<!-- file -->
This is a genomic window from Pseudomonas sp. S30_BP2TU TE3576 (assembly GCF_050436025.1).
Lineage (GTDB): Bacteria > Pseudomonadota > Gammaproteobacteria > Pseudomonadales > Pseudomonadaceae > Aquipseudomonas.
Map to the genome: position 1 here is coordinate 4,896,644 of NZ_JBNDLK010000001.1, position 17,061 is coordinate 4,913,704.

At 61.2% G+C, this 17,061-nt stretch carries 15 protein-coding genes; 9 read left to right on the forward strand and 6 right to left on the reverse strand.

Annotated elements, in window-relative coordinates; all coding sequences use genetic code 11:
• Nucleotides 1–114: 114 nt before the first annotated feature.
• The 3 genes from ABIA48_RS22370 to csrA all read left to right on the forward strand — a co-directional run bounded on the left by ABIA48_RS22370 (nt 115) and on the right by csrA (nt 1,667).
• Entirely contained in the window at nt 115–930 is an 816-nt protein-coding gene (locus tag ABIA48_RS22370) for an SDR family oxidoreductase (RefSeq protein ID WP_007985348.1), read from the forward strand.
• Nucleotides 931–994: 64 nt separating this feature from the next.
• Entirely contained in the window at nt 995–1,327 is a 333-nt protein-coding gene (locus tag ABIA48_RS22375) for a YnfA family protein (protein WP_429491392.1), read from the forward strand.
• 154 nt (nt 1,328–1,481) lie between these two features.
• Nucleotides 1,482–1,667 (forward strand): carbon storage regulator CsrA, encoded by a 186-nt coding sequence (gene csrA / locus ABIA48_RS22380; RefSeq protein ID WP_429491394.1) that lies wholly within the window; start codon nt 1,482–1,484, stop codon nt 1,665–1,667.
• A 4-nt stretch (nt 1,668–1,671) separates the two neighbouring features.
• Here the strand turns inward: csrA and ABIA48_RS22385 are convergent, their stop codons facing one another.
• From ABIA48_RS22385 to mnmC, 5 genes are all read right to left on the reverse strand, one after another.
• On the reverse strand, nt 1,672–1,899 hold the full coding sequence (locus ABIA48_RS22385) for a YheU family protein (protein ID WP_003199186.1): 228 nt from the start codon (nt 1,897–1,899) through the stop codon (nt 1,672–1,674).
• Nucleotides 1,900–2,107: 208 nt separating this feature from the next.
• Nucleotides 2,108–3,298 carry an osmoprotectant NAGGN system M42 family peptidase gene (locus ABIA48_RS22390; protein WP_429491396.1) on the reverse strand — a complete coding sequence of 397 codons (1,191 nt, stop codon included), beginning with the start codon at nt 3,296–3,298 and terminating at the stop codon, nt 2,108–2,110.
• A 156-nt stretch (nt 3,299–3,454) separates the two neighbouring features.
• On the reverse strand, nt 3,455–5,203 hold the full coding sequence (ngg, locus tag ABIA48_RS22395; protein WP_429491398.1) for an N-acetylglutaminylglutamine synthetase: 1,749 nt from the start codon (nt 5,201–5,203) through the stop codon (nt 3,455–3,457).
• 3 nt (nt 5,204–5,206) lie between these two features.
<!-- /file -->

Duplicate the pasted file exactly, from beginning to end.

This is a genomic window from Pseudomonas sp. S30_BP2TU TE3576 (assembly GCF_050436025.1).
Lineage (GTDB): Bacteria > Pseudomonadota > Gammaproteobacteria > Pseudomonadales > Pseudomonadaceae > Aquipseudomonas.
Map to the genome: position 1 here is coordinate 4,896,644 of NZ_JBNDLK010000001.1, position 17,061 is coordinate 4,913,704.

At 61.2% G+C, this 17,061-nt stretch carries 15 protein-coding genes; 9 read left to right on the forward strand and 6 right to left on the reverse strand.

Annotated elements, in window-relative coordinates; all coding sequences use genetic code 11:
• Nucleotides 1–114: 114 nt before the first annotated feature.
• The 3 genes from ABIA48_RS22370 to csrA all read left to right on the forward strand — a co-directional run bounded on the left by ABIA48_RS22370 (nt 115) and on the right by csrA (nt 1,667).
• Entirely contained in the window at nt 115–930 is an 816-nt protein-coding gene (locus tag ABIA48_RS22370) for an SDR family oxidoreductase (RefSeq protein ID WP_007985348.1), read from the forward strand.
• Nucleotides 931–994: 64 nt separating this feature from the next.
• Entirely contained in the window at nt 995–1,327 is a 333-nt protein-coding gene (locus tag ABIA48_RS22375) for a YnfA family protein (protein WP_429491392.1), read from the forward strand.
• 154 nt (nt 1,328–1,481) lie between these two features.
• Nucleotides 1,482–1,667 (forward strand): carbon storage regulator CsrA, encoded by a 186-nt coding sequence (gene csrA / locus ABIA48_RS22380; RefSeq protein ID WP_429491394.1) that lies wholly within the window; start codon nt 1,482–1,484, stop codon nt 1,665–1,667.
• A 4-nt stretch (nt 1,668–1,671) separates the two neighbouring features.
• Here the strand turns inward: csrA and ABIA48_RS22385 are convergent, their stop codons facing one another.
• From ABIA48_RS22385 to mnmC, 5 genes are all read right to left on the reverse strand, one after another.
• On the reverse strand, nt 1,672–1,899 hold the full coding sequence (locus ABIA48_RS22385) for a YheU family protein (protein ID WP_003199186.1): 228 nt from the start codon (nt 1,897–1,899) through the stop codon (nt 1,672–1,674).
• Nucleotides 1,900–2,107: 208 nt separating this feature from the next.
• Nucleotides 2,108–3,298 carry an osmoprotectant NAGGN system M42 family peptidase gene (locus ABIA48_RS22390; protein WP_429491396.1) on the reverse strand — a complete coding sequence of 397 codons (1,191 nt, stop codon included), beginning with the start codon at nt 3,296–3,298 and terminating at the stop codon, nt 2,108–2,110.
• A 156-nt stretch (nt 3,299–3,454) separates the two neighbouring features.
• On the reverse strand, nt 3,455–5,203 hold the full coding sequence (ngg, locus tag ABIA48_RS22395; protein WP_429491398.1) for an N-acetylglutaminylglutamine synthetase: 1,749 nt from the start codon (nt 5,201–5,203) through the stop codon (nt 3,455–3,457).
• 3 nt (nt 5,204–5,206) lie between these two features.